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Agatha was excited. She could feel it in her bones, in her soul, in every fiber of her very being. She knew this it. The One. OK. So, she sounded a bit corny saying that… the one. After all, it wasn’t as if she had found the man of her dreams. But, she had found the job of her dreams. And about time, too! She had waited so long for this. And she knew she was going to get this one. This is the one, Agatha, this is it.

She had always wanted to be a teacher. Since she was little. And finally, she was being given a chance. Tomorrow was her interview!  She thought of how much she had wanted this. Since she was five. How she had worked so hard to get this. How she had been disappointed over and over. How she’d worked odd jobs everyday because her parents couldn’t afford to send her to Teachers’ Training Institute.

Agatha was jarred from her memories by the whistling kettle on the stove. She moved to the kitchen and began fixing dinner. After she passed her exams and got a license to teach, Agatha had sent in application after application to various schools and educational institutions, but they were all total busts. It was always about not having enough experience (which was a catch 22, seeing as nobody would giver her a job if she didn’t have experience, and she couldn’t get any  experience if she didn’t get a job.) But it was all about to change. She sat down, with her toast and coffee, but she was too excited to eat. She tossed the toast, took her coffee and headed upstairs, turning out all the lights. She had prepared all that she needed for her interview tomorrow. She knew she shouldn’t get so excited for just an interview but she couldn’t help herself. As she prepared for bed, she mentally ran through her checklist. Suit, check. Resume, check. References, check. Everything else was in her bag. She looked at the time, it was 4:15 am. She’d better get to bed, since she had to be awake in the next 3 hours. She set the alarm clock on her silly phone. Immediately, she got her first paycheck, she would walk into the phone store and get that new smartphone that everyone had. She smiled as she drifted off into a deep sleep.

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She was just in time. As she walked into the hallways of St. Thomas Junior High, she looked at her watch: 8:50 am. Her interview was by 9:00 am. Thank God she’d made it in time, her house was over an hour away. She made her way to the administrative office.

“Hi,” she said, perhaps a bit too cheerfully to the receptionist sitting at the front desk. “I’m-”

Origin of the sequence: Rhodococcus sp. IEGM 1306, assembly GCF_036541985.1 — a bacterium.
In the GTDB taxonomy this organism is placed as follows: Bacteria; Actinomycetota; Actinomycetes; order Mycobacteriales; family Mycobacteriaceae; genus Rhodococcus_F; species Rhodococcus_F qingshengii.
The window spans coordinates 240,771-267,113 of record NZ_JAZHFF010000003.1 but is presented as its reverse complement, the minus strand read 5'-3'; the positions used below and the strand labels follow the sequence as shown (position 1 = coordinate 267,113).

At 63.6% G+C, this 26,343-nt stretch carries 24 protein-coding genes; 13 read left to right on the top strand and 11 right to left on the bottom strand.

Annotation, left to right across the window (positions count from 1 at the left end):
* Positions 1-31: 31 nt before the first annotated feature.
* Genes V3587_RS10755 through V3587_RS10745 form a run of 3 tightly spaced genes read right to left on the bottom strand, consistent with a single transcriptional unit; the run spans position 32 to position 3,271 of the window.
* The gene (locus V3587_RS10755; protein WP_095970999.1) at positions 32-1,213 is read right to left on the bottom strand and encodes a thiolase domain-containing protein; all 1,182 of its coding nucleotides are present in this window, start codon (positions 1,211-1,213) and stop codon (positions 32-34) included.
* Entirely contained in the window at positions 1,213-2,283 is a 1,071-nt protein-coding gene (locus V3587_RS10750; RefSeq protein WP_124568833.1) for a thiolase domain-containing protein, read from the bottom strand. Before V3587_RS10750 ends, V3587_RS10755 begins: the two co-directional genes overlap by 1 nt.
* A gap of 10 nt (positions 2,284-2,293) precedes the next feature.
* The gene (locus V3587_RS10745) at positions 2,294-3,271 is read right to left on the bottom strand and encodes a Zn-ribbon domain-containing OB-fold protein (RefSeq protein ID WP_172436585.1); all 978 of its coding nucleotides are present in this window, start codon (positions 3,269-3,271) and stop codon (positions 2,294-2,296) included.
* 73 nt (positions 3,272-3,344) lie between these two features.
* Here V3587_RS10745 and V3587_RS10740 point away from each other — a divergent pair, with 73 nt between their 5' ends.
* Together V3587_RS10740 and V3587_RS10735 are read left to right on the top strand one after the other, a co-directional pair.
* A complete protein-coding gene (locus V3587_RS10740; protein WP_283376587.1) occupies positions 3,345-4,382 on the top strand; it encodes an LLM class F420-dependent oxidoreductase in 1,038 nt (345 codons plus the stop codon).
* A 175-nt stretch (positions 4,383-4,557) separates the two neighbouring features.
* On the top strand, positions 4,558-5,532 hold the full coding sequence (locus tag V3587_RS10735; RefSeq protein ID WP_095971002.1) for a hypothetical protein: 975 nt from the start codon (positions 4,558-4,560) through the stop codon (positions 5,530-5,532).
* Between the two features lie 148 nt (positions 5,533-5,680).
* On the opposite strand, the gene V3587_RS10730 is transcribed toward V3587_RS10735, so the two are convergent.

“Miss Benedict. Hi, I’m Jane. They’re expecting you,” the receptionist said with a smile.

“Umm.. OK.. Thanks,” Agatha could hear her heart beating through her chest.

“Not to worry, everyone here is very nice. I’m sure you’ll do just fine,” the receptionist led the way. “Just come right this way.”

As Agatha followed her into the office, she couldn’t help but think about a sheep as it was led to a slaughter house and could do nothing to stop it. Right now, she TOTALLY empathized with the sheep.

*****************************************************************

Forty minutes later, Agatha’s straight face belied the emotions that were threatening to erupt from her insides. She wanted to do a jig. She had gotten the job! It was simply too good to be true. She smiled at the receptionist with a small, “See you on Monday.” She skipped out of the office quickly, before they could call her back to tell her there had been a mistake.Not only had she gotten a job, St. Thomas was one of the best schools in the county. She was so pleased. She couldn’t wait to call her mom and tell her. As soon as I get home.

Agatha was crossing the street when it happened. She heard a noise. It was that silly cell phone, ringing. She searched for it in her bag, not looking at the oncoming traffic anymore. As her fingers located the buzzing phone in her bag, she pulled it out and pressed the green button.

Nothing happened.

It kept on ringing. Agatha hit the button again and again. The car was moving so fast. She watched as it moved towards her and then went right through. She was a bit more concerned with why her phone wouldn’t stop ringing than with the fact that a car had just gone through her. She hit the green button again…

Agatha was still hitting the green button when she woke up. Her eyes snapped open as she looked at her vibrating phone in her hand. Her eyes were automatically drawn to the top right corner. 11: 25 am.

Oh shit!

Author’s note: This story is based on a recent personal experience.